Cycling safer than driving for young people
Cycling safer than driving for young people
Researchers from UCL have found that cycling is safer than driving for young males, with 17 to 20 year old drivers facing almost five times greater risk per hour than cyclists of the same age. The researchers looked at hospital admissions and deaths in England between 2007 and 2009 for pedestrians, cyclists, and drivers.

Health - 06.12.2012
IVF children more likely to have asthma
Asthma is more common among children born after IVF and other treatments than among children who have been planned and conceived naturally, suggests a study led by Oxford University researchers. However, the researchers say that their findings should not worry parents of children born after assisted reproduction technology (ART).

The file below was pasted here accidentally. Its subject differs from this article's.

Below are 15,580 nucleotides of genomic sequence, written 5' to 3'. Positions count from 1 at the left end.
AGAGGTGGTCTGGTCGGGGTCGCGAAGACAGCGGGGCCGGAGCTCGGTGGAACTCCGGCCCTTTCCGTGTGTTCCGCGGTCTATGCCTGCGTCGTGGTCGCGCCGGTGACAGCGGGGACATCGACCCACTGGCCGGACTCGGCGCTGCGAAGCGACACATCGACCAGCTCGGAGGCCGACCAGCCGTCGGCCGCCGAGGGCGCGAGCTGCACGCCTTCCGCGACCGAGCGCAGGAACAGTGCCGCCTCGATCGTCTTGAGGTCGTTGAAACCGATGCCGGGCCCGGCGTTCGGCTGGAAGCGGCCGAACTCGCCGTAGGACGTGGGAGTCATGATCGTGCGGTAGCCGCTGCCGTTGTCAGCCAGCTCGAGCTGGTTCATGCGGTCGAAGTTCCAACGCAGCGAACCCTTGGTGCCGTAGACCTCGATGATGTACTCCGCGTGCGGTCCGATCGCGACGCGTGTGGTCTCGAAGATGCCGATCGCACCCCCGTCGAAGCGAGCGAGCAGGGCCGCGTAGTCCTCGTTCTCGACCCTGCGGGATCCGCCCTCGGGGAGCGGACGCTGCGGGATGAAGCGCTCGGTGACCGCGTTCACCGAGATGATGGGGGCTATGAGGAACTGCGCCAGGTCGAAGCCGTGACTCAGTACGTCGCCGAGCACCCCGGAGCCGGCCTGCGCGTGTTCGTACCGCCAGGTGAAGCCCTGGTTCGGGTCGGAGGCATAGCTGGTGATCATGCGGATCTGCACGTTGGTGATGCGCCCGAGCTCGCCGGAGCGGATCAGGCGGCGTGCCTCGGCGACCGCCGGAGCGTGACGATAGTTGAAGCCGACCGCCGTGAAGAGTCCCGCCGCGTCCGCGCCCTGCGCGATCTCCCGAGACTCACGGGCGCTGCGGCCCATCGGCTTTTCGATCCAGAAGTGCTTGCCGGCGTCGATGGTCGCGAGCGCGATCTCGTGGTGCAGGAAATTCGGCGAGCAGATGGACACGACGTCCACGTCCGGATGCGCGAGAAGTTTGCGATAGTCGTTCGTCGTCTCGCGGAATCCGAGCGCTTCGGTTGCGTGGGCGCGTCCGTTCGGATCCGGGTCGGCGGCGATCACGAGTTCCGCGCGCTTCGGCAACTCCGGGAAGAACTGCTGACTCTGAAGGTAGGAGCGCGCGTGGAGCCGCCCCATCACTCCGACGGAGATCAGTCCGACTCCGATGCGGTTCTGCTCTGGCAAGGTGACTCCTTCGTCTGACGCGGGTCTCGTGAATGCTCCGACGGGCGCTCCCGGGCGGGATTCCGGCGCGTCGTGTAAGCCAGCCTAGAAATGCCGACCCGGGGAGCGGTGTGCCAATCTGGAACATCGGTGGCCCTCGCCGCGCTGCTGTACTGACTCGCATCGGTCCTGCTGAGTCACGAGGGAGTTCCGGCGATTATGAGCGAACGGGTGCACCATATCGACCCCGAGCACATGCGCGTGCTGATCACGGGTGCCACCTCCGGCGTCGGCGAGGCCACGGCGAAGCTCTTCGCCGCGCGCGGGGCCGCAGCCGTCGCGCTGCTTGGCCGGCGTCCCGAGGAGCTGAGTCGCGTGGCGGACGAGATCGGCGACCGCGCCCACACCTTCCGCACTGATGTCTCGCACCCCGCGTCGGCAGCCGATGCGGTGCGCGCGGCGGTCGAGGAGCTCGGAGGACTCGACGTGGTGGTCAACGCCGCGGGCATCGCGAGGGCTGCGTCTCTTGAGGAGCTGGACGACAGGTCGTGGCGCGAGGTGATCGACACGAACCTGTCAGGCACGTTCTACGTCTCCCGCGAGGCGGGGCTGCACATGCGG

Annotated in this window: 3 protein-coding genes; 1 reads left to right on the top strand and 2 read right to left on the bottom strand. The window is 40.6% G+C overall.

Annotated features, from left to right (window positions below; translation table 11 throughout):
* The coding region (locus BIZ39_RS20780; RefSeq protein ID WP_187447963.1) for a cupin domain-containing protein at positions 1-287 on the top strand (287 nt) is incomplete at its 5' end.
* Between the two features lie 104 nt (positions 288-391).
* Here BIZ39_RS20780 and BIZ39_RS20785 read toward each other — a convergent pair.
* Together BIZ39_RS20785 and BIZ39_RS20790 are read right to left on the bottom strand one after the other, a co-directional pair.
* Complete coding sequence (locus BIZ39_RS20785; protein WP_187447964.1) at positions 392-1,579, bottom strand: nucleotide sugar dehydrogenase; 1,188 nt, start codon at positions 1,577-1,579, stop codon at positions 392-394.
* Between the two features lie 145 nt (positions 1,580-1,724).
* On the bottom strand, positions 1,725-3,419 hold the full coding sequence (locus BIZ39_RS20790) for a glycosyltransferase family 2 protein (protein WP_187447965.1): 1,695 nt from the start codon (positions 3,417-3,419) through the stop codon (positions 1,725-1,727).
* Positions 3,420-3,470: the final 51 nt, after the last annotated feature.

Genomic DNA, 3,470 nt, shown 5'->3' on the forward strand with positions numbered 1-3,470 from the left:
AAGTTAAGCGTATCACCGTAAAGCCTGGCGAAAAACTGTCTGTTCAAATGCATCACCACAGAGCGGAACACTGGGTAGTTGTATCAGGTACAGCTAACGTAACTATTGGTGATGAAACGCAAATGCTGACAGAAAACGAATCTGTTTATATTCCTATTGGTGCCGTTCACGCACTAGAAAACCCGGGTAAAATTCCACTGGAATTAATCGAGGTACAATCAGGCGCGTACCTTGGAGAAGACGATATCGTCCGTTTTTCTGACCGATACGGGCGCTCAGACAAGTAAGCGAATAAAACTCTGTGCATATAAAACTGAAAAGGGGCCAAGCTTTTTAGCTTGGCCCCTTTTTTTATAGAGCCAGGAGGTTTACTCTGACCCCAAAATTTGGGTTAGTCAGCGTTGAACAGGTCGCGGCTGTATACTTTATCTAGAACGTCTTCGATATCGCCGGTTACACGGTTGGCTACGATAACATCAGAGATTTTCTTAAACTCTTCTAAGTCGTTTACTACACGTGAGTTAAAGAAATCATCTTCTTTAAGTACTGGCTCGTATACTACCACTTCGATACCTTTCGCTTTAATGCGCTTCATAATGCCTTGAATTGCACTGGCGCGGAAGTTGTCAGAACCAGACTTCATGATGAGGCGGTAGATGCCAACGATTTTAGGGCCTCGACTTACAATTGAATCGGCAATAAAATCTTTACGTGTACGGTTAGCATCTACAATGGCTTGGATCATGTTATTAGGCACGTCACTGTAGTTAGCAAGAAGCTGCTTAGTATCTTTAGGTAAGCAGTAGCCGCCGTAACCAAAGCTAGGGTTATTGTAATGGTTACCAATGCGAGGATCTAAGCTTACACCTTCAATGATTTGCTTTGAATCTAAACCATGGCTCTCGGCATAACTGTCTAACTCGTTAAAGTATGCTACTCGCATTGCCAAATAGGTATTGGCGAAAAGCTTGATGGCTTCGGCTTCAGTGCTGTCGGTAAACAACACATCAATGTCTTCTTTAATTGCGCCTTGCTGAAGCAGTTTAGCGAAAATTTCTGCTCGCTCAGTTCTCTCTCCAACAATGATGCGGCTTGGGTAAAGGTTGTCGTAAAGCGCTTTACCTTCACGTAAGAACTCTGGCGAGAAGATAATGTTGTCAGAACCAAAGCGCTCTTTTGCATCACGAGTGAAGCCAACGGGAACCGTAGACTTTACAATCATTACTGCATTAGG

Health - Life Sciences - 05.12.2012
Medical Center Researchers Lead Trial of New Prenatal Genetic Test
Findings published in NEJM show that microarray finds significantly more clinically relevant information than current method Second study in NEJM shows significant advantages of microarray for stillbirths New York, NY-A large, multi-center clinical trial led by researchers from Columbia University Medical Center (CUMC) shows that a new genetic test resulted in significantly more clinically relevant information than the current standard method of prenatal testing.

Health - 05.12.2012
Longer use of tamoxifen improves breast cancer survival
Longer use of tamoxifen improves breast cancer survival
Taking the drug tamoxifen for ten years after breast cancer surgery, rather than the usual five, further reduces the chances of dying from breast cancer. The findings - for women with oestrogen receptor positive (ER-positive) breast cancer - come from the long-running ATLAS trial led by Oxford University's Clinical Trial Service Unit (CTSU).